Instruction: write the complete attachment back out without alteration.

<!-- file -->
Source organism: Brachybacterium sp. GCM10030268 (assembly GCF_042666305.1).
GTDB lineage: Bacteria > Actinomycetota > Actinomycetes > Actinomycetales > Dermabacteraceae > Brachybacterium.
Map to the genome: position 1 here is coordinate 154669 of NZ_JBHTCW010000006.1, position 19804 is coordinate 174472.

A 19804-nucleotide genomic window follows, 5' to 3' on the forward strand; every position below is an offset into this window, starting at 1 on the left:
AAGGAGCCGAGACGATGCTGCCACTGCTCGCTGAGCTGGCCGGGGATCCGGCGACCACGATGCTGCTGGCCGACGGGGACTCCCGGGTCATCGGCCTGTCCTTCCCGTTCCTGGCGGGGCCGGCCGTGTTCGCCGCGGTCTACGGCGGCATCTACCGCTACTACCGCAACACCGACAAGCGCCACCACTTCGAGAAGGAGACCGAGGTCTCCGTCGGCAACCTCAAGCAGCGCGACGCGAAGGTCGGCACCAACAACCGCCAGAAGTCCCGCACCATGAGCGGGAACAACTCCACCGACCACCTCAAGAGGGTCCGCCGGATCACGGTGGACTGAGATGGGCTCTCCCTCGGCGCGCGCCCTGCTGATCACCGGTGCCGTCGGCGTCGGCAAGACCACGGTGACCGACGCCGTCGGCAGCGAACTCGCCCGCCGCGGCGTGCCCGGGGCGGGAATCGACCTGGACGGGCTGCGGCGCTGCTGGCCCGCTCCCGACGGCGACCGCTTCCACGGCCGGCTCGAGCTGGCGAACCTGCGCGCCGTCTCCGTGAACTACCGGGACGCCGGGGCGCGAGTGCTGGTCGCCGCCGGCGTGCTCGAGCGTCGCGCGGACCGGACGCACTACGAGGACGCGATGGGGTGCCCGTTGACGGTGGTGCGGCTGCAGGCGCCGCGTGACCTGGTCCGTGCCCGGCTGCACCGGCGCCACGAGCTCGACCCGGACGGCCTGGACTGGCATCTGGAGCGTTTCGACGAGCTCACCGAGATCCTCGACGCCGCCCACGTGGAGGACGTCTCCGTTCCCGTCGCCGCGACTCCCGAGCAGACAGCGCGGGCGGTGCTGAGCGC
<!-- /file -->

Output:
Source organism: Brachybacterium sp. GCM10030268 (assembly GCF_042666305.1).
GTDB lineage: Bacteria > Actinomycetota > Actinomycetes > Actinomycetales > Dermabacteraceae > Brachybacterium.
Map to the genome: position 1 here is coordinate 154669 of NZ_JBHTCW010000006.1, position 19804 is coordinate 174472.

A 19804-nucleotide genomic window follows, 5' to 3' on the forward strand; every position below is an offset into this window, starting at 1 on the left:
AAGGAGCCGAGACGATGCTGCCACTGCTCGCTGAGCTGGCCGGGGATCCGGCGACCACGATGCTGCTGGCCGACGGGGACTCCCGGGTCATCGGCCTGTCCTTCCCGTTCCTGGCGGGGCCGGCCGTGTTCGCCGCGGTCTACGGCGGCATCTACCGCTACTACCGCAACACCGACAAGCGCCACCACTTCGAGAAGGAGACCGAGGTCTCCGTCGGCAACCTCAAGCAGCGCGACGCGAAGGTCGGCACCAACAACCGCCAGAAGTCCCGCACCATGAGCGGGAACAACTCCACCGACCACCTCAAGAGGGTCCGCCGGATCACGGTGGACTGAGATGGGCTCTCCCTCGGCGCGCGCCCTGCTGATCACCGGTGCCGTCGGCGTCGGCAAGACCACGGTGACCGACGCCGTCGGCAGCGAACTCGCCCGCCGCGGCGTGCCCGGGGCGGGAATCGACCTGGACGGGCTGCGGCGCTGCTGGCCCGCTCCCGACGGCGACCGCTTCCACGGCCGGCTCGAGCTGGCGAACCTGCGCGCCGTCTCCGTGAACTACCGGGACGCCGGGGCGCGAGTGCTGGTCGCCGCCGGCGTGCTCGAGCGTCGCGCGGACCGGACGCACTACGAGGACGCGATGGGGTGCCCGTTGACGGTGGTGCGGCTGCAGGCGCCGCGTGACCTGGTCCGTGCCCGGCTGCACCGGCGCCACGAGCTCGACCCGGACGGCCTGGACTGGCATCTGGAGCGTTTCGACGAGCTCACCGAGATCCTCGACGCCGCCCACGTGGAGGACGTCTCCGTTCCCGTCGCCGCGACTCCCGAGCAGACAGCGCGGGCGGTGCTGAGCGC